I was sitting in the midst of greatness that I still didn’t understand. Here was a man who defied all the stereotypes of greatness I had come to accept. He was not bigger than life, an eloquent preacher, or a great statesman. He didn’t even have a television ministry. But he loved Jesus, and he loved telling girls and boys, as well as hardened ranchers and oil field workers, about Him.
And here he was, just two years into his retirement in his early 70s, still going strong and looking after his wife who was in failing health. This silent saint was credited with starting more than 140 churches throughout the upper Midwest, placing him in the forefront of historical Southern Baptist work.
He was often referred to as the last of the “suitcase missionaries” when he began his ministry in Arizona before moving into Wyoming in 1951 – the year I was born – responding to a Macedonian call for a pastor from a struggling group of Southern Baptists in Casper.
He was a product of strong preaching in his “growing up” years in Seminole, Okla., and told me his life was shaped by strong Sunday School teachers and Royal Ambassadors programs. He was a strong advocate of Southern Baptist missions education and the values it instilled in young people. And that exposure to learning about God’s calling very likely played a foundational role in his eventual response to the call that God placed on his life.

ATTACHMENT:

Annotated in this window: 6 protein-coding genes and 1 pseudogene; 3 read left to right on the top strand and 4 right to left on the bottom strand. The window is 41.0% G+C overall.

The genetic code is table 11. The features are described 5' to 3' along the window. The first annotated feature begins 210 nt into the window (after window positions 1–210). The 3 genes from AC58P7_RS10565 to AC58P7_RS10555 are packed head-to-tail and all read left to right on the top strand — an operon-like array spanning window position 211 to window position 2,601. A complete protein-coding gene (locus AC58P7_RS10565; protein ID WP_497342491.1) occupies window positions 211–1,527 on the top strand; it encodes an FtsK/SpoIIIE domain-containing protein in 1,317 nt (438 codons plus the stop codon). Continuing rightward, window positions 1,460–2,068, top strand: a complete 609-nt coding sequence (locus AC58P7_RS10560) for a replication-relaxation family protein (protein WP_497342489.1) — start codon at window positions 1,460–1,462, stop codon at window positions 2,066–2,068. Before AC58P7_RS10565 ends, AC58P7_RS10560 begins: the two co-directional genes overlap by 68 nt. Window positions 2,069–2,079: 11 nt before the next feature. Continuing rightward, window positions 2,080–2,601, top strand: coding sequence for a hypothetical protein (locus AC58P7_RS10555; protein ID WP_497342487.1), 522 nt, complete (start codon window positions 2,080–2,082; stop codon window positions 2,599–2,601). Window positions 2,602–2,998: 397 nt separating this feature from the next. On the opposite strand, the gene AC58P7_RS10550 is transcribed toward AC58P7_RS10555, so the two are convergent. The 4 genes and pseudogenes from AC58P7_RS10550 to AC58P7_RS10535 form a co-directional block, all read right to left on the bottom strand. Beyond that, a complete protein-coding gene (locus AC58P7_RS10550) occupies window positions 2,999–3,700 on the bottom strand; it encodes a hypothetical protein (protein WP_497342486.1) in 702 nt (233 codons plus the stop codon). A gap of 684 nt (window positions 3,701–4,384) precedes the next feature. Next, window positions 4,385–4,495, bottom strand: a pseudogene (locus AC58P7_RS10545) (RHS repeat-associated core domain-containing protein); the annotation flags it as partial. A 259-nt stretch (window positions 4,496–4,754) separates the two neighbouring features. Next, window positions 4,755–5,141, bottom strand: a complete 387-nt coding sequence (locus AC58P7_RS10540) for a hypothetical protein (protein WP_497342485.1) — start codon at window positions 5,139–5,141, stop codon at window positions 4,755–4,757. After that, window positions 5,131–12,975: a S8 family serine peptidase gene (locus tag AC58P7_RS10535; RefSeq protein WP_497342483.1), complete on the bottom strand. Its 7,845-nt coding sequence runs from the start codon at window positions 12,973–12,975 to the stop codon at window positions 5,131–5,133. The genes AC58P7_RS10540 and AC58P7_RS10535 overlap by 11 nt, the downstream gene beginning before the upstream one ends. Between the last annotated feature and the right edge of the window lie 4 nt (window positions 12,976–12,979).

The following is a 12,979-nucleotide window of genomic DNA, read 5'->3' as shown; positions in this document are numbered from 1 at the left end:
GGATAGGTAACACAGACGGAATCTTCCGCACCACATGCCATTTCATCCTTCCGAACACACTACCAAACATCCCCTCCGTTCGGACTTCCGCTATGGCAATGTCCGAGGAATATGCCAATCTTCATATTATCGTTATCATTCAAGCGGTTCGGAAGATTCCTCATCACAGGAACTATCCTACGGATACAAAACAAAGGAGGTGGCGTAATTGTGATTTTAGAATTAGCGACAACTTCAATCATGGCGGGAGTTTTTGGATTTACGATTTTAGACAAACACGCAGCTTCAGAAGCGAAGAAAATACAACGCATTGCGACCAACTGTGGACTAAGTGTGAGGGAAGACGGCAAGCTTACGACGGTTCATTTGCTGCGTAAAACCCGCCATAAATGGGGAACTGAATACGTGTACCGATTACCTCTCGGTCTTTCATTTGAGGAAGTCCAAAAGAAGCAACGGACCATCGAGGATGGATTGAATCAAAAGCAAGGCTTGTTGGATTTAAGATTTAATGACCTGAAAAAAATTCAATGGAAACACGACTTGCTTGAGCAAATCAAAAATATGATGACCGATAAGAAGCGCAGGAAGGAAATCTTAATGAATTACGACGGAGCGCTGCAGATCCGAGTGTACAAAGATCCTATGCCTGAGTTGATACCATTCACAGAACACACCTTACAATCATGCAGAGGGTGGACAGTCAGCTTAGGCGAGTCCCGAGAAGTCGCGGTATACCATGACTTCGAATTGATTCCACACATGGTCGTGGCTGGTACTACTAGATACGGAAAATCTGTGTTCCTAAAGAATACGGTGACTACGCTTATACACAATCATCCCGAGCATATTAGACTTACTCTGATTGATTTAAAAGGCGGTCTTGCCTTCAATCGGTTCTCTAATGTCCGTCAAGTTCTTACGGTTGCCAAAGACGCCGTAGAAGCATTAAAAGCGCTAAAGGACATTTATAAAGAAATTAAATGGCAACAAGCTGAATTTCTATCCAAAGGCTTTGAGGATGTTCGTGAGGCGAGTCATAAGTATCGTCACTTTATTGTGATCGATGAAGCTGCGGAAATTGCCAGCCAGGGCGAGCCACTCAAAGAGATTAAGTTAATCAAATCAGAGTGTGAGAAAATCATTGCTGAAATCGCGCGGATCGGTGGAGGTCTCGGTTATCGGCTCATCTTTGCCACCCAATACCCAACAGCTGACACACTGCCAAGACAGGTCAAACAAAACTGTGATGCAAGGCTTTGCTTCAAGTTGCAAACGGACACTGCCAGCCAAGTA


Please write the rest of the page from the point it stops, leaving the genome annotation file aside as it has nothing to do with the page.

We Baptists are uncomfortable with labeling folks as saints for fear of putting them on a pedestal, but its OK to call them spiritual heroes – and that’s exactly what Benny Delmar soon became to me, and to many of those throughout the West.
Benny wasn’t perfect and he will be the first to tell you that he wasn’t a saint. He will tell you that he started numerous churches that died shortly after birth. But he was humble, and he had his priorities straight. He was stubborn for Christ, if you will allow me to be blunt. Wherever there were people, Benny saw an opportunity to plant a church.
We need more Benny Delmars if we are going to reach North America for Christ.
They are worthy of our funding them. They are worthy of our sacrifice so they can make a difference in a corner of a world that we will only read about in a missions publication.
They are worthy of our support of the Annie Armstrong Easter Offering for North American Missions.
Now here’s the bittersweet end of my story. On a frozen winter day earlier this month – on Feb. 2, exactly 16 years from the month when I first met Benny, he was laid to rest in Casper. He was 88 years old and, though slowed with failing health, was just as dedicated to reaching the lost for Christ.
Benny is gone. But in my mind’s eye I can see the frozen ground over his snow-covered grave beginning to thaw from the warmth of his heart, and spring daffodils – surrounded by a massive Easter lily – blooming for all the world to see.
It may be February, but Easter is coming! That is Benny’s testimony.